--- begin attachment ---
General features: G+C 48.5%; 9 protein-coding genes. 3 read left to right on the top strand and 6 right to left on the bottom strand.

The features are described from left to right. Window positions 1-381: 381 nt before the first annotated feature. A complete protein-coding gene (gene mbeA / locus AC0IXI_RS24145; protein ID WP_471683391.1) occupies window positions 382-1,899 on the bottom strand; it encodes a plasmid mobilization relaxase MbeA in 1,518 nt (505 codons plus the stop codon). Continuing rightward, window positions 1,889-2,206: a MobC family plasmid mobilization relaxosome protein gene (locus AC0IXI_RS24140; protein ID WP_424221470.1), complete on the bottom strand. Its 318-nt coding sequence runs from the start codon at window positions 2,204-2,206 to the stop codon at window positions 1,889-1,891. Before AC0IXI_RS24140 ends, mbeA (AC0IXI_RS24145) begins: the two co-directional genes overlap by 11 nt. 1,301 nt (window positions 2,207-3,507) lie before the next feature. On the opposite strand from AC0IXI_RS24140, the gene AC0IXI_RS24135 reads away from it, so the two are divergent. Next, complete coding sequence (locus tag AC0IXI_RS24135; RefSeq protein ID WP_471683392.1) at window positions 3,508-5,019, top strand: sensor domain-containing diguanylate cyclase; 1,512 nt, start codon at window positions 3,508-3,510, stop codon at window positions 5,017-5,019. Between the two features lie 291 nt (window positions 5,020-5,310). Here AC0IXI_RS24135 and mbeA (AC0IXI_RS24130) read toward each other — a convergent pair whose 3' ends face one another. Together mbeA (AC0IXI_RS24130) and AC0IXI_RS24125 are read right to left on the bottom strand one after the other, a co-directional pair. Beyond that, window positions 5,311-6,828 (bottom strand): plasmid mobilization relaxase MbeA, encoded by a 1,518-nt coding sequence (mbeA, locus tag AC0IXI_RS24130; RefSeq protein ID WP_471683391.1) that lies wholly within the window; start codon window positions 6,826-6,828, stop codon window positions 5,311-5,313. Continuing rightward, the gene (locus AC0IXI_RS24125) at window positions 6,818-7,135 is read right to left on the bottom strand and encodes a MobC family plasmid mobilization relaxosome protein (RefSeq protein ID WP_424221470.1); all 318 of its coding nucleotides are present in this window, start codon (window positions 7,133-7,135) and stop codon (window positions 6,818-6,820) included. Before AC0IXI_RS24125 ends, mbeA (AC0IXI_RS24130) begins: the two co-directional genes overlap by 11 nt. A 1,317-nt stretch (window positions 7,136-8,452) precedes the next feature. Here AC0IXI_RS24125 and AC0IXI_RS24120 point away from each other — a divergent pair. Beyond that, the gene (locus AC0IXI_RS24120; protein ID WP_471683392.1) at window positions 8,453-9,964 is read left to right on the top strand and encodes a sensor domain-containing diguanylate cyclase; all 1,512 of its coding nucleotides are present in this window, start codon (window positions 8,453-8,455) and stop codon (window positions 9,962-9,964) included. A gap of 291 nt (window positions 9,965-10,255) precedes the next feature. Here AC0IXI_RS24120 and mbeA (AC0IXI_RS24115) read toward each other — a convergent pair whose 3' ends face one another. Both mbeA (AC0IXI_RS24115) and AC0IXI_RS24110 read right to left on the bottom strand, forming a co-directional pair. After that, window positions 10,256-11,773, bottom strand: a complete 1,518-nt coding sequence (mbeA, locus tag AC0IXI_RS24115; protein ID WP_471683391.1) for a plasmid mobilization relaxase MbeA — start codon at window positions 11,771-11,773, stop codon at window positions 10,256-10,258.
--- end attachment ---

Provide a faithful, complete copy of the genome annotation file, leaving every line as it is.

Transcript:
General features: G+C 48.5%; 9 protein-coding genes. 3 read left to right on the top strand and 6 right to left on the bottom strand.

The features are described from left to right. Window positions 1-381: 381 nt before the first annotated feature. A complete protein-coding gene (gene mbeA / locus AC0IXI_RS24145; protein ID WP_471683391.1) occupies window positions 382-1,899 on the bottom strand; it encodes a plasmid mobilization relaxase MbeA in 1,518 nt (505 codons plus the stop codon). Continuing rightward, window positions 1,889-2,206: a MobC family plasmid mobilization relaxosome protein gene (locus AC0IXI_RS24140; protein ID WP_424221470.1), complete on the bottom strand. Its 318-nt coding sequence runs from the start codon at window positions 2,204-2,206 to the stop codon at window positions 1,889-1,891. Before AC0IXI_RS24140 ends, mbeA (AC0IXI_RS24145) begins: the two co-directional genes overlap by 11 nt. 1,301 nt (window positions 2,207-3,507) lie before the next feature. On the opposite strand from AC0IXI_RS24140, the gene AC0IXI_RS24135 reads away from it, so the two are divergent. Next, complete coding sequence (locus tag AC0IXI_RS24135; RefSeq protein ID WP_471683392.1) at window positions 3,508-5,019, top strand: sensor domain-containing diguanylate cyclase; 1,512 nt, start codon at window positions 3,508-3,510, stop codon at window positions 5,017-5,019. Between the two features lie 291 nt (window positions 5,020-5,310). Here AC0IXI_RS24135 and mbeA (AC0IXI_RS24130) read toward each other — a convergent pair whose 3' ends face one another. Together mbeA (AC0IXI_RS24130) and AC0IXI_RS24125 are read right to left on the bottom strand one after the other, a co-directional pair. Beyond that, window positions 5,311-6,828 (bottom strand): plasmid mobilization relaxase MbeA, encoded by a 1,518-nt coding sequence (mbeA, locus tag AC0IXI_RS24130; RefSeq protein ID WP_471683391.1) that lies wholly within the window; start codon window positions 6,826-6,828, stop codon window positions 5,311-5,313. Continuing rightward, the gene (locus AC0IXI_RS24125) at window positions 6,818-7,135 is read right to left on the bottom strand and encodes a MobC family plasmid mobilization relaxosome protein (RefSeq protein ID WP_424221470.1); all 318 of its coding nucleotides are present in this window, start codon (window positions 7,133-7,135) and stop codon (window positions 6,818-6,820) included. Before AC0IXI_RS24125 ends, mbeA (AC0IXI_RS24130) begins: the two co-directional genes overlap by 11 nt. A 1,317-nt stretch (window positions 7,136-8,452) precedes the next feature. Here AC0IXI_RS24125 and AC0IXI_RS24120 point away from each other — a divergent pair. Beyond that, the gene (locus AC0IXI_RS24120; protein ID WP_471683392.1) at window positions 8,453-9,964 is read left to right on the top strand and encodes a sensor domain-containing diguanylate cyclase; all 1,512 of its coding nucleotides are present in this window, start codon (window positions 8,453-8,455) and stop codon (window positions 9,962-9,964) included. A gap of 291 nt (window positions 9,965-10,255) precedes the next feature. Here AC0IXI_RS24120 and mbeA (AC0IXI_RS24115) read toward each other — a convergent pair whose 3' ends face one another. Both mbeA (AC0IXI_RS24115) and AC0IXI_RS24110 read right to left on the bottom strand, forming a co-directional pair. After that, window positions 10,256-11,773, bottom strand: a complete 1,518-nt coding sequence (mbeA, locus tag AC0IXI_RS24115; protein ID WP_471683391.1) for a plasmid mobilization relaxase MbeA — start codon at window positions 11,771-11,773, stop codon at window positions 10,256-10,258.